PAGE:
A young teen girl failing her driver examination test with an error.
driver education

Training Courses

Since its founding, AAA has provided safety education programs for the driving public. Our driver educations emphasize safe, responsible driving. Whether you’re a new driver preparing to hit the open road, or an experienced driver looking to stay sharp and safe, trust AAA!

pursuing safety

For us, safety is a lifetime pursuit.

Since 1902, our mission has been unwavering: the safety and protection of drivers across America. Back when roads were just two ruts in dirt, we were advocating for a national highway system. Since then, we’ve become one of the nation’s most trusted names in insurance services and Roadside Assistance. Today, we continue our commitment to road safety with programs and resources for all ages. You have access to all of it right here. With mindful and cautious roadway use, each one of us can help make a difference. Let’s all be safe out there.

Mother teaching teenage son to drive
teen driving

Keeping Your Teen Driver Safe Behind The Wheel

Before giving your teen the keys to drive, it’s important to ensure that they are safe — and AAA is here to help. Teaching your teen to drive can be an overwhelming process, but parental involement is key. By having open, honest conversations — and personally showing them the ins and outsof navigating the roadway — the path to mastering life behind the wheel will be much safer for your teen, and everyone else around them. Below are some resources to help you prepare your teen for the road ahead

Senior man taking a driving test
senior driving

Take the time to plan ahead for safe driving

AAA provides tips and tools that will help you evaluate your driving ability, improve your driving skills, understand the effects of aging, maintain your mobility and independence, and much more.

Even the most experienced drivers can improve their performance behind the wheel. Make this interactive website the next stop on your journey.

Additional Information for Senior Drivers

We are dedicated to keeping seniors driving for as long as safely possible. Tips and tools that will help you evaluate your driving ability, improve your driving skills, understand the effects of aging; maintain your mobility and independence, and much more.

Learn More

When you ride along with an older driver to look for signs of poor driving, keep in mind it doesn’t necessarily mean the person should not drive. Often, poor driving behaviors can be improved with training or by addressing an underlying medical condition that affects driving. A trained medical professional can help identify treatment options that may help improve – not limit – safe driving ability.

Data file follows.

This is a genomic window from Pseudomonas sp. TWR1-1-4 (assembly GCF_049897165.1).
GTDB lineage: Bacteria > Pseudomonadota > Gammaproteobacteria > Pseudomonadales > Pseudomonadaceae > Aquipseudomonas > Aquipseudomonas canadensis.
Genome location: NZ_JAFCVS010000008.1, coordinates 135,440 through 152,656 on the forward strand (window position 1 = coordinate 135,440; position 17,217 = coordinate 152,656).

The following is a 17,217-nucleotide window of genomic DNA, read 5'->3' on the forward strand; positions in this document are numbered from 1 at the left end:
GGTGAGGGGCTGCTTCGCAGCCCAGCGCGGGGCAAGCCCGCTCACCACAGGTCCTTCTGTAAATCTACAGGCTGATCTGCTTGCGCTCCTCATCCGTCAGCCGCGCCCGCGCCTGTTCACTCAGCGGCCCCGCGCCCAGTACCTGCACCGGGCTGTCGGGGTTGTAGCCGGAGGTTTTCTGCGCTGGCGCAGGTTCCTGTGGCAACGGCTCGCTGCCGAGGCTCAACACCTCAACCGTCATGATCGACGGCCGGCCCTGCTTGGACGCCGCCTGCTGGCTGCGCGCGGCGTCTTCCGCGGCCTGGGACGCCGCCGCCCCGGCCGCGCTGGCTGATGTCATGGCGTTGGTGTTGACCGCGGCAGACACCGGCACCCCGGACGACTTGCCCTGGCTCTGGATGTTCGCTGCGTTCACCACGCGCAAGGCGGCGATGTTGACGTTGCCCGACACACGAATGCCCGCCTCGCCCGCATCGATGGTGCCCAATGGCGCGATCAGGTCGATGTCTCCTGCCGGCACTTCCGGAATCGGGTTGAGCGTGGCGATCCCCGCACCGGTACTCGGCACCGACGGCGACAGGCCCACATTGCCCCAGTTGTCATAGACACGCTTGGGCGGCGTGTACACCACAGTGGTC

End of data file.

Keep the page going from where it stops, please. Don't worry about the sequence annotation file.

Here are common warning signs:

  • Does the senior driver confuse the gas and brake pedals or have difficulty working them? Drivers who lift their legs to move from the accelerator to the brake, rather than keeping a heel on the floor and pressing with the toes, may be signaling waning leg strength.
  • Does the senior driver seem to ignore or miss stop signs and other traffic signals? Perhaps the driver is inattentive or cannot spot the signs in a crowded, constantly moving visual field.
  • Does the senior driver weave between or straddle lanes? Signaling incorrectly or not at all when changing lanes can be particularly dangerous, especially if the driver fails to check mirrors or blind spots.
  • Do other senior drivers honk or pass frequently, even when the traffic stream is moving relatively slowly? This may indicate difficulty keeping pace with fast-changing conditions.
  • Does the senior driver get lost or disoriented easily, even in familiar places? This could indicate problems with working memory or early cognitive decline.

If you ride with a driver who exhibits one or more of the warning signs, consider discussing the benefits of getting a comprehensive driving assessment to help identify and address any risky driving behaviors and maximize safe driving.

Most people know when their driving skills and abilities aren’t as sharp as they used to be. Two of the most common coping mechanisms used by unsafe senior drivers include:

  • Using a “copilot” to help respond to situations in the driving environment. Anyone who cannot drive safely and comfortably without a copilot should not drive at all.
  • Driving too slow or too fast for conditions. Driving too slow can be a sign that the driver is compensating for slowed reflexes or reduced reaction time. Those who drive too fast may not realize how fast they are traveling or be overcompensating due to a fear of being noticed for driving too slowly.

Plan Ahead

Because driving is closely tied to freedom and independence, acknowledging the possibility of one day being unable to drive is difficult for almost anybody. This is why it’s important to prepare for a conversation about safe driving.

  • Do your homework. Complete the following checklist before initiating a conversation about safe driving with an older adult.
  • Conduct a “ride-along” with the driver.  Join the driver as a passenger during several trips and note your thoughts and observations – both positive and negative. Try to ride with the older adult at different times to get a good sense of driving performance under a variety of road conditions.
  • Consult those with special knowledge. Discuss your concerns with a law enforcement officer, an elder-law attorney or a geriatrician about any concerns and seek advice tailored to your specific situation before you have a conversation about safe driving. Collect information about local options for a professional driving assessment and driver retraining courses.